In this week’s episode of Making Sense, Megan Lehman describes different strategies to help with oral motor skills. Lehman explains how various snacks can soothe oral input sensitivities and needs, and how fun activities like making edible necklaces, blowing balloons, and straw games improve oral motor skills.
Join host Megan Lehman as she demonstrates how to make a light box in the first episode of our new series, Making Sense.
The world of early intervention is undergoing a seismic shift. Physical therapists (PTs) and Occupational Therapists (OTs) are rethinking the focus of visits with families and caregivers who have an infant, toddler or preschooler with a developmental delay or disability.
Occupational therapists’ have a unique skill set to provide support and enhance your child’s participation in school. Their ideas can be applied at home to help with homework, self-care and other daily routines.
Meet Bryan: Why are we concerned about this student?
Meet Sarah: Why are we concerned about this student?
The Occupational Therapists and the Physical Therapists provide a wide range of early intervention services to and on behalf of children and families. Services are designed to support family outcomes in areas of family routines and community activities, which contribute to the child’s learning and development.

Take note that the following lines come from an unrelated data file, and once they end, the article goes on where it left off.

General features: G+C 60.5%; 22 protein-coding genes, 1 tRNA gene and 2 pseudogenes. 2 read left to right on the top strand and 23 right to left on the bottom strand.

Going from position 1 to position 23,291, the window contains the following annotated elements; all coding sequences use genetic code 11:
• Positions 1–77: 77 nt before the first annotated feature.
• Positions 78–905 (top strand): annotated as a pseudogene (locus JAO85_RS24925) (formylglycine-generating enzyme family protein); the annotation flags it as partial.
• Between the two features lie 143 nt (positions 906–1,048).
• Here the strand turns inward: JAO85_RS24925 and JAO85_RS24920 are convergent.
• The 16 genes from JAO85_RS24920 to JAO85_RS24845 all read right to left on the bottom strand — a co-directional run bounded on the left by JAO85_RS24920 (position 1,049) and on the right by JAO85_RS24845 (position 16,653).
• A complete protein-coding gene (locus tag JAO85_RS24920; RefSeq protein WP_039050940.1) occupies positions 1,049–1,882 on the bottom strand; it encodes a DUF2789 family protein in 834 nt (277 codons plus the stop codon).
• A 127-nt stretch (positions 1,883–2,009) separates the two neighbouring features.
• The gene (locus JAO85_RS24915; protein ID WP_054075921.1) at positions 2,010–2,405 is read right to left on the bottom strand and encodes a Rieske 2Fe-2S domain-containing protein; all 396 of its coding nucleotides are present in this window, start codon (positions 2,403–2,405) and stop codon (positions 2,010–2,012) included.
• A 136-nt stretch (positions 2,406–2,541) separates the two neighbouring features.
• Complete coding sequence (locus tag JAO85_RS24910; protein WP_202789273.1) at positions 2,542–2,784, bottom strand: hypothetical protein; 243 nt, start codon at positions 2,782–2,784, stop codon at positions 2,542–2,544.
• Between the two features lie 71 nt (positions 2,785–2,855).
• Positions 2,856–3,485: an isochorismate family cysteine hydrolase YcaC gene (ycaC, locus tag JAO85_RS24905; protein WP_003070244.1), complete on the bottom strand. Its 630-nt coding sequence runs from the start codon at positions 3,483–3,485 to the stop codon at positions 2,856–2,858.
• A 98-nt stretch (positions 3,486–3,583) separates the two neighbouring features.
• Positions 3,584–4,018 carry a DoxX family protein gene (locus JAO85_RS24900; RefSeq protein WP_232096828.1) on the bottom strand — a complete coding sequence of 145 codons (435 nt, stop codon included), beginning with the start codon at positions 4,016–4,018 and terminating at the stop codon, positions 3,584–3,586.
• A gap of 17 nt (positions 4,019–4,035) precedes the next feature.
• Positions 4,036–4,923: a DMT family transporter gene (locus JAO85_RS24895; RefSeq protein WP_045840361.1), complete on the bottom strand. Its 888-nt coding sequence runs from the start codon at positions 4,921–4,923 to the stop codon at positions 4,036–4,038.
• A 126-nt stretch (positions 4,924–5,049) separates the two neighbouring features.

Find information on some of the services your students might receive.
Occupational Therapists and Physical Therapists also have similar training, and in the state of Maryland, they must be licensed through the Maryland Department of Health and Mental Hygiene. There are, however, some basic differences between OTs and PTs. Occupational Therapists focus on helping people with daily life skills (or “occupations”), including tasks that require fine motor skills, as well as self care skills.
Individuals with Disabilities Education Act (IDEA) requires that all children suspected of having a disability be assessed to determine if there is a need for early intervention or special education.